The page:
After another horrid offensive showing for the Washington Redskins, there is not much to be proud of if you are a fanatic such as myself.
Their woeful 2009 season reached critical mass with the thorough drubbing at the hands of our most hated rival, the playoff-bound Dallas Cowboys.
The Deadskins (4-11) lost in their regular season home finale in embarrassing fashion by the score of 17-0 in front of an announced crowd of 88,2211. They failed to score a single point, and the pass protection was once again nonexistent.
It is a familiar storyline that is not going to be rectified with another offseason shuffling of the roster. What will make this team better will be a consistent coaching philosophy that will cater to the talent that the player possesses.
It makes no sense to try and convert a pass rushing lineman into a disciplined run stopper.
A system works because the players believe in it. Too often I think the coaching staff has instituted a "play to lose" approach.
I have never watched a team get inside the 20-yard-line, and consistently run the ball as much as I have this year’s offense.
On first down, it is the ideal time to take your shot into the endzone.
So why Jim Zorn did you not help yourself by calling a high percentage go route to either corner? Was it lack of foresight? Was it a lack of trust in your quarterback to make a big-time play?
Campbell is not Joe Montana, but he can deliver a solid performance if given the tools with which to succeed.
Here are some in-game statistics between the former NFC East beasts that are cringe-worthy.
Washington finished the game 4-14 (29%) on third downs. That is not going to get the job done guys.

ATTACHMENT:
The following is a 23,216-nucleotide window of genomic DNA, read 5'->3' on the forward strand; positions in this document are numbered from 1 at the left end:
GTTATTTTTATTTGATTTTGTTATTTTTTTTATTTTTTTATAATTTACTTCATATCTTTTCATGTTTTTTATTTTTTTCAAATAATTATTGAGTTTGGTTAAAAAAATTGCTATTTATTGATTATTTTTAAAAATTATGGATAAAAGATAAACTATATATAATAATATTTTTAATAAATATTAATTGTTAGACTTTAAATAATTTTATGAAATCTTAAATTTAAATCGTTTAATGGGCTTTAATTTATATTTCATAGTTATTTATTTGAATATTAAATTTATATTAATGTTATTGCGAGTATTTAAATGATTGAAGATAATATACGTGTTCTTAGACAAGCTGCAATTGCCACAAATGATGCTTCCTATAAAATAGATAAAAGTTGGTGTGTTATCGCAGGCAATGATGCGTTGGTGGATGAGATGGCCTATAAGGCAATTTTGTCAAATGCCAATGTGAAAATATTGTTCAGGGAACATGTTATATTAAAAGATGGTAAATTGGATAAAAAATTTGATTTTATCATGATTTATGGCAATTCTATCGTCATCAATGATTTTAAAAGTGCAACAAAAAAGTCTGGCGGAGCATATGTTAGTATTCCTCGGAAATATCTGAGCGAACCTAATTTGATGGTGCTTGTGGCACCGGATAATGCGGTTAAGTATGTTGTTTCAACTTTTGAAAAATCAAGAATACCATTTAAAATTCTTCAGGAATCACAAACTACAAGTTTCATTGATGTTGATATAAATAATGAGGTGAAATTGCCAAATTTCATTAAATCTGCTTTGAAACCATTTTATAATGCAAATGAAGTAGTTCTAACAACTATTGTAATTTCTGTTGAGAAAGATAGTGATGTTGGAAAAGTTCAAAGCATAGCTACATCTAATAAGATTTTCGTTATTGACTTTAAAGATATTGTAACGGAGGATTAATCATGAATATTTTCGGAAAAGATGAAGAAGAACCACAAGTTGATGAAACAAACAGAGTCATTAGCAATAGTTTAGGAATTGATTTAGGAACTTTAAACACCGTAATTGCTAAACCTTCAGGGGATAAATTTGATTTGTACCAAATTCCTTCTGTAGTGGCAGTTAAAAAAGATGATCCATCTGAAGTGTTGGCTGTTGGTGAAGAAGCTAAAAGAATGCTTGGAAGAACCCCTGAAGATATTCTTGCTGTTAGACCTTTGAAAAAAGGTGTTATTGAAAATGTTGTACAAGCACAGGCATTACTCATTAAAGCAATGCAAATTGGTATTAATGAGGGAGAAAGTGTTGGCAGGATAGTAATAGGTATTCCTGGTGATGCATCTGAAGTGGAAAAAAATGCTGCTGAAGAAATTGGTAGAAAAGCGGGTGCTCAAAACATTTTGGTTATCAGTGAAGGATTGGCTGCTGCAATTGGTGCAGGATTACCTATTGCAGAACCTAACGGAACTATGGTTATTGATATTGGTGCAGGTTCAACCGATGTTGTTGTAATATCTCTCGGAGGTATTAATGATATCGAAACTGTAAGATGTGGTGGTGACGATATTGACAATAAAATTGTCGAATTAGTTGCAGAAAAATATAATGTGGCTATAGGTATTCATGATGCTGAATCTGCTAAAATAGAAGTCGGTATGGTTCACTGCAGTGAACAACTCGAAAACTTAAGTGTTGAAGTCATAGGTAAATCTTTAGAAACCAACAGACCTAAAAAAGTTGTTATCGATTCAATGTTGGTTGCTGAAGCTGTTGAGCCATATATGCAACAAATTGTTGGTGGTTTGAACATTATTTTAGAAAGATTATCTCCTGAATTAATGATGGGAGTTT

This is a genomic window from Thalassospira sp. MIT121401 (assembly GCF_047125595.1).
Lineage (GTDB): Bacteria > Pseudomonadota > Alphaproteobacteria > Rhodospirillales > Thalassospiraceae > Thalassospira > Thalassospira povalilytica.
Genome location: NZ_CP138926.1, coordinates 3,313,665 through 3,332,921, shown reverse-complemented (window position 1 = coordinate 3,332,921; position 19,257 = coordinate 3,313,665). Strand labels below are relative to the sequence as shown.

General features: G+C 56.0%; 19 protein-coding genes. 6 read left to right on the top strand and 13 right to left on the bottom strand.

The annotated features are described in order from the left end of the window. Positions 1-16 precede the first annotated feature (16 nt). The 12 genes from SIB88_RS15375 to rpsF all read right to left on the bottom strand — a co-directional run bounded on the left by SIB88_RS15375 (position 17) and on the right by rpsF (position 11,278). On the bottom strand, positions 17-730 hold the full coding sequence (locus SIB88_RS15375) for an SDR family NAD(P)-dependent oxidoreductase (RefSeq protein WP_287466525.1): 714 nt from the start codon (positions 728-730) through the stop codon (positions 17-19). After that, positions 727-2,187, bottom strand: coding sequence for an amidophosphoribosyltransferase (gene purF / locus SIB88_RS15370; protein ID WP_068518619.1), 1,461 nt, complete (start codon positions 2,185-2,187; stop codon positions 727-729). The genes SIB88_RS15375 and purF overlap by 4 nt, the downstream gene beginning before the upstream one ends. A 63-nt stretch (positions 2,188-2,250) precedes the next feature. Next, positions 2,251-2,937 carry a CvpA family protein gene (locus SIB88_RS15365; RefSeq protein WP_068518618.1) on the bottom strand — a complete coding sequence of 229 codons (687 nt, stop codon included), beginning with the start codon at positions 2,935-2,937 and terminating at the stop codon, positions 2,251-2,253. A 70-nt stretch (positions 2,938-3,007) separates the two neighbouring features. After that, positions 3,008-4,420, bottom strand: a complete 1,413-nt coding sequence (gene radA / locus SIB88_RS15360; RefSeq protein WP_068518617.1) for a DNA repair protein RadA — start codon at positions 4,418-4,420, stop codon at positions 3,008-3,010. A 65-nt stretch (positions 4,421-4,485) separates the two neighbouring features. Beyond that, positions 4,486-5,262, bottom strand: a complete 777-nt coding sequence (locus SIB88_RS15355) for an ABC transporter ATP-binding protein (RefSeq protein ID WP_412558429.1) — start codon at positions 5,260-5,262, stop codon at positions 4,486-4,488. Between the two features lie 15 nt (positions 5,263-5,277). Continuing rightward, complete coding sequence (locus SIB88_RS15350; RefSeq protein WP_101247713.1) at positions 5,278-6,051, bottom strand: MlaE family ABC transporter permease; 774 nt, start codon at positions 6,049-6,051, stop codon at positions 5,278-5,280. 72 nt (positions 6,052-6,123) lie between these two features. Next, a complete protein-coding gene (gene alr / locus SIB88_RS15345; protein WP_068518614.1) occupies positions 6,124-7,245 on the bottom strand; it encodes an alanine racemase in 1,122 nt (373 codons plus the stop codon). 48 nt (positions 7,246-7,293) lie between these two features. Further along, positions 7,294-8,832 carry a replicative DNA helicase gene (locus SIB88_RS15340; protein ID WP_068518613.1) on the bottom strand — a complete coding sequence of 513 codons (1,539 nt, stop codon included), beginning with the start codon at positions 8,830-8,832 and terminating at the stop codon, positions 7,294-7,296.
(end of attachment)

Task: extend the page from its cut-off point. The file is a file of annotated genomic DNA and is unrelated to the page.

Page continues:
They also gained only 43 yards on the ground. If you become one-dimensional in the NFL, most defensive opponents will feast on you. And that’s what Dallas’ speedy defensive line did to Jason Campbell.
Dallas sacked Campbell three times and hurried him a total of eight times throughout the shellacking. He went 24 for 39 for 199 yards with one interception.
Former Atlanta linebacker, and current Cowboy, Keith Brooking was salivating through his helmet to get his shot at the punch-drunk passer. And his career has been built on tackling players for short gains. He has never been a pass rusher by reputation.
His counterpart, the emerging December dynamo, Tony Romo was consistent, albeit imperfect.
Romo completed 25 of 38 passing attempts for 286 yards. He threw one touchdown and was intercepted once. The Cowboys (10-5) entered the redzone only three times, but scored two touchdowns resulting in all the scoring the team would need against their inferior opposition.
Redskins’ head coach Jim Zorn is a man up poo-poo’s creek without a paddle.
"Did we even get into the redzone?" asked a miffed Zorn. "Their front four beat us. We couldn’t mount any consistency with our offense. That was the big story for us."
There is always something that this team does poorly that prevents them from sealing the win.
Earlier, in the season Washington lost three straight games by a margin of seven points. If they could learn to play a full sixty minutes, and find a team identity than the losses will turn into wins.
It is much too hard to analyze the problems within this once mighty organization in one article.
The Redskins have one final test left to prove to their loyal followers that they still respect the game.
We have not quit on you, so please do not quit on us.